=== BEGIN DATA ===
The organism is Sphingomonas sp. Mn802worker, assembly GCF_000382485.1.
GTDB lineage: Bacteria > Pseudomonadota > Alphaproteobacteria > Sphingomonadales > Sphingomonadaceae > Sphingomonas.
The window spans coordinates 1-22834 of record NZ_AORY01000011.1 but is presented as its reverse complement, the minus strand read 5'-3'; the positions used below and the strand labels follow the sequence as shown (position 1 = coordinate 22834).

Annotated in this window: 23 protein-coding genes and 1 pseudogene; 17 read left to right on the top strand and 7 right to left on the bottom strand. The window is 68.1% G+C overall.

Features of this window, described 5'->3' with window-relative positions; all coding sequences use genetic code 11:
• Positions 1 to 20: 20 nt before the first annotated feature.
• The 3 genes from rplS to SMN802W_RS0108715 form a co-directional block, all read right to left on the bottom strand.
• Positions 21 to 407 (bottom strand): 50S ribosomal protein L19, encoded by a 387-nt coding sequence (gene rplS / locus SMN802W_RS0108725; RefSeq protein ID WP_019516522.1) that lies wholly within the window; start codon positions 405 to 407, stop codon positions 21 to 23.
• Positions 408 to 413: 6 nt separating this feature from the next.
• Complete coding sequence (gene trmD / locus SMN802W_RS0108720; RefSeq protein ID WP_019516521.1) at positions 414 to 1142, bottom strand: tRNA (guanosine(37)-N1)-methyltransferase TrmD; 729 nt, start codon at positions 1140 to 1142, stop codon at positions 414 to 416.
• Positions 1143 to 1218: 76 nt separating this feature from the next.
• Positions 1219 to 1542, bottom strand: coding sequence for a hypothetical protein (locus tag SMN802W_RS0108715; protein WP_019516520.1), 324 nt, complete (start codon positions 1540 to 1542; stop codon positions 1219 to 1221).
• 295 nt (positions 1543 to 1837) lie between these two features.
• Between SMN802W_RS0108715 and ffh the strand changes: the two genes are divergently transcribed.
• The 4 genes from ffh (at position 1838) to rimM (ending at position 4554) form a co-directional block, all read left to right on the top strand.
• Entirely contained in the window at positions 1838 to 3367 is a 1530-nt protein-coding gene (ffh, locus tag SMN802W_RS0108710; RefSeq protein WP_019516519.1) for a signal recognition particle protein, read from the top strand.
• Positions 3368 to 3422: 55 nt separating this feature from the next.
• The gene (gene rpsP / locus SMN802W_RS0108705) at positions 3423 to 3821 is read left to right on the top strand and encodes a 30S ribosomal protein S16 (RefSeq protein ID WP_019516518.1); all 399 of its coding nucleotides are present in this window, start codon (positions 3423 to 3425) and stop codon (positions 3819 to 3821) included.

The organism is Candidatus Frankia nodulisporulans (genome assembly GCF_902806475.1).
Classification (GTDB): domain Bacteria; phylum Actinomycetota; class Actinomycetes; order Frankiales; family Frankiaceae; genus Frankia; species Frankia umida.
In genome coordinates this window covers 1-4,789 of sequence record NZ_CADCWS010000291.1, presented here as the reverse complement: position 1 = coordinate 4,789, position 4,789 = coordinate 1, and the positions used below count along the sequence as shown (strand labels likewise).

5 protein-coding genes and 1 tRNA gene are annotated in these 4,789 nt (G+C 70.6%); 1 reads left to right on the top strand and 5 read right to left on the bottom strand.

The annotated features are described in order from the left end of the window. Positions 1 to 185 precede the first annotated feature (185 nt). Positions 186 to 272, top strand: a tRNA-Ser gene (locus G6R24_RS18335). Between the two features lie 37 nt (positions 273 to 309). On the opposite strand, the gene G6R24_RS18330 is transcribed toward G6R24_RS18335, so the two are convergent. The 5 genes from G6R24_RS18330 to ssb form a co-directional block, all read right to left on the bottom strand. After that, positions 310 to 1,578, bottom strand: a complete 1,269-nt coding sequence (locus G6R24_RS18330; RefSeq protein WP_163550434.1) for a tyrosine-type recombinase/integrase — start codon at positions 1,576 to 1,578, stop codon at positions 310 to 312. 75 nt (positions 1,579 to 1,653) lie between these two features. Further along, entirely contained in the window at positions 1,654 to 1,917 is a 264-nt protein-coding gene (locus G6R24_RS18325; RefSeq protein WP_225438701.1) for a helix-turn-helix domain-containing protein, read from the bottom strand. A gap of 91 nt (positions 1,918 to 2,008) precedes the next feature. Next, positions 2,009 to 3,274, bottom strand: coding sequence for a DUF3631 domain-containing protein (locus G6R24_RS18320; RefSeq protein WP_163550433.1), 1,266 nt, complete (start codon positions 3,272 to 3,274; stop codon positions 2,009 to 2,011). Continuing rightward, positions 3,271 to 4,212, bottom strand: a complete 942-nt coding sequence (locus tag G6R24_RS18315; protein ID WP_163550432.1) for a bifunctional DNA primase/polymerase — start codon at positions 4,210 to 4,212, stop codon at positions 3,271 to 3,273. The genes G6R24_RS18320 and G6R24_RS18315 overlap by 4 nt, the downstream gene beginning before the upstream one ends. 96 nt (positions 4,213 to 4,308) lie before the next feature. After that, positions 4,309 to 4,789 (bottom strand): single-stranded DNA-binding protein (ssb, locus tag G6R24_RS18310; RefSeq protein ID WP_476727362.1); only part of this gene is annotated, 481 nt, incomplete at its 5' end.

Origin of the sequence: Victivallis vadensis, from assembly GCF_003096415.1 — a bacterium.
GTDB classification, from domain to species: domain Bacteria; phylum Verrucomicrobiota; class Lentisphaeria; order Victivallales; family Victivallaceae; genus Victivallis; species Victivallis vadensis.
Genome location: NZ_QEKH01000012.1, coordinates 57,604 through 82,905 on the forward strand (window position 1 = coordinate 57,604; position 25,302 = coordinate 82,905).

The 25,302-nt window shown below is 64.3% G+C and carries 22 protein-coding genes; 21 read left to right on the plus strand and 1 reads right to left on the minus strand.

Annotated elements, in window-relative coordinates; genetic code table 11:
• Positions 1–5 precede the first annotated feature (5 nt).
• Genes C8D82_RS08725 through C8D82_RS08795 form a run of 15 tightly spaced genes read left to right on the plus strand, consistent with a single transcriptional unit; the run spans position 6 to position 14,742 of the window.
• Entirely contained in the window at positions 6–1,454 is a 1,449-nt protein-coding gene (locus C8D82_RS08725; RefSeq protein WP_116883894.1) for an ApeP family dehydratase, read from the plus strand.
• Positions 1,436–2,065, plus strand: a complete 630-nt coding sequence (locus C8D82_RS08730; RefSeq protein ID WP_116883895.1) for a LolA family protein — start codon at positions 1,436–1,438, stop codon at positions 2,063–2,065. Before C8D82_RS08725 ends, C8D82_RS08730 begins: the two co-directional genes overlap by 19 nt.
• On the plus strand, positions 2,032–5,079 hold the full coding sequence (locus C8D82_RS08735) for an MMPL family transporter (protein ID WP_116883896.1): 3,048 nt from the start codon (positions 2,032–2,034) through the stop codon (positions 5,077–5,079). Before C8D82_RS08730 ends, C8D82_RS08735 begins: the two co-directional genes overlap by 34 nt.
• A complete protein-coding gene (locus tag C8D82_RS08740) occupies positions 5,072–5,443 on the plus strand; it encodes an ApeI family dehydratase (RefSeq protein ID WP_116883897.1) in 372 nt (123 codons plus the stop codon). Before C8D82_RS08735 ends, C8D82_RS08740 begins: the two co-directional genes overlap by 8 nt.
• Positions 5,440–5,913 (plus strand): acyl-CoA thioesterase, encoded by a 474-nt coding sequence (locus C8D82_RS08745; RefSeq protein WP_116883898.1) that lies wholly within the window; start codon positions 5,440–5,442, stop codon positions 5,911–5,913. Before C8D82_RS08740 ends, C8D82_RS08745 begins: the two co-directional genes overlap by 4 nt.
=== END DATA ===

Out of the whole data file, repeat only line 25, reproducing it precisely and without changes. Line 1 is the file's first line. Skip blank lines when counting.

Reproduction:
GTDB classification, from domain to species: domain Bacteria; phylum Verrucomicrobiota; class Lentisphaeria; order Victivallales; family Victivallaceae; genus Victivallis; species Victivallis vadensis.